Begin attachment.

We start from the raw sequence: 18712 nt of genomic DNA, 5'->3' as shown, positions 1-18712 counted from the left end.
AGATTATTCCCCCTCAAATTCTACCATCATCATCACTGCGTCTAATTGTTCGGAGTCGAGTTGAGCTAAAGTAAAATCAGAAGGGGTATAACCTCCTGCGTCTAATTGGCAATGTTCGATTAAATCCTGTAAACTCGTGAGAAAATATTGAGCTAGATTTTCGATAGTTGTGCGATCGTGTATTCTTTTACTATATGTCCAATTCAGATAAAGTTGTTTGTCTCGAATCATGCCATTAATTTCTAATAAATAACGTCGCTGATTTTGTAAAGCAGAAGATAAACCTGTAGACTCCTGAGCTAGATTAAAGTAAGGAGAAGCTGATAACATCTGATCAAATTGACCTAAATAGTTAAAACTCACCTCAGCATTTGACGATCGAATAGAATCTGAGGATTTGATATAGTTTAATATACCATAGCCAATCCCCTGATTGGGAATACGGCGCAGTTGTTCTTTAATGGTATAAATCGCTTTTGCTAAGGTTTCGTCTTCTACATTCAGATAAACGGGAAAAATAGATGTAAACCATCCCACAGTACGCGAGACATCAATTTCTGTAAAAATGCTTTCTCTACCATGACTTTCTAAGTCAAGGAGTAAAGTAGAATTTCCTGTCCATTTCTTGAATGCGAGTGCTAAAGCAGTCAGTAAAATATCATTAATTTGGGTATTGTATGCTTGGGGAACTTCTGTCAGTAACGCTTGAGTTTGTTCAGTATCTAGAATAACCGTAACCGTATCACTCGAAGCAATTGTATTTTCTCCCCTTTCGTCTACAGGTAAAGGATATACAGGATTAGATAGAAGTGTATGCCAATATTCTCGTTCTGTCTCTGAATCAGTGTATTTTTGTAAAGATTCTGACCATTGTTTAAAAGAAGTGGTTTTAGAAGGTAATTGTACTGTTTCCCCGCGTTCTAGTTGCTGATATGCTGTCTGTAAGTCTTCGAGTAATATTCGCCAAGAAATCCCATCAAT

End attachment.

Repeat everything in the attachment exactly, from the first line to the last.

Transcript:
We start from the raw sequence: 18712 nt of genomic DNA, 5'->3' as shown, positions 1-18712 counted from the left end.
AGATTATTCCCCCTCAAATTCTACCATCATCATCACTGCGTCTAATTGTTCGGAGTCGAGTTGAGCTAAAGTAAAATCAGAAGGGGTATAACCTCCTGCGTCTAATTGGCAATGTTCGATTAAATCCTGTAAACTCGTGAGAAAATATTGAGCTAGATTTTCGATAGTTGTGCGATCGTGTATTCTTTTACTATATGTCCAATTCAGATAAAGTTGTTTGTCTCGAATCATGCCATTAATTTCTAATAAATAACGTCGCTGATTTTGTAAAGCAGAAGATAAACCTGTAGACTCCTGAGCTAGATTAAAGTAAGGAGAAGCTGATAACATCTGATCAAATTGACCTAAATAGTTAAAACTCACCTCAGCATTTGACGATCGAATAGAATCTGAGGATTTGATATAGTTTAATATACCATAGCCAATCCCCTGATTGGGAATACGGCGCAGTTGTTCTTTAATGGTATAAATCGCTTTTGCTAAGGTTTCGTCTTCTACATTCAGATAAACGGGAAAAATAGATGTAAACCATCCCACAGTACGCGAGACATCAATTTCTGTAAAAATGCTTTCTCTACCATGACTTTCTAAGTCAAGGAGTAAAGTAGAATTTCCTGTCCATTTCTTGAATGCGAGTGCTAAAGCAGTCAGTAAAATATCATTAATTTGGGTATTGTATGCTTGGGGAACTTCTGTCAGTAACGCTTGAGTTTGTTCAGTATCTAGAATAACCGTAACCGTATCACTCGAAGCAATTGTATTTTCTCCCCTTTCGTCTACAGGTAAAGGATATACAGGATTAGATAGAAGTGTATGCCAATATTCTCGTTCTGTCTCTGAATCAGTGTATTTTTGTAAAGATTCTGACCATTGTTTAAAAGAAGTGGTTTTAGAAGGTAATTGTACTGTTTCCCCGCGTTCTAGTTGCTGATATGCTGTCTGTAAGTCTTCGAGTAATATTCGCCAAGAAATCCCATCAAT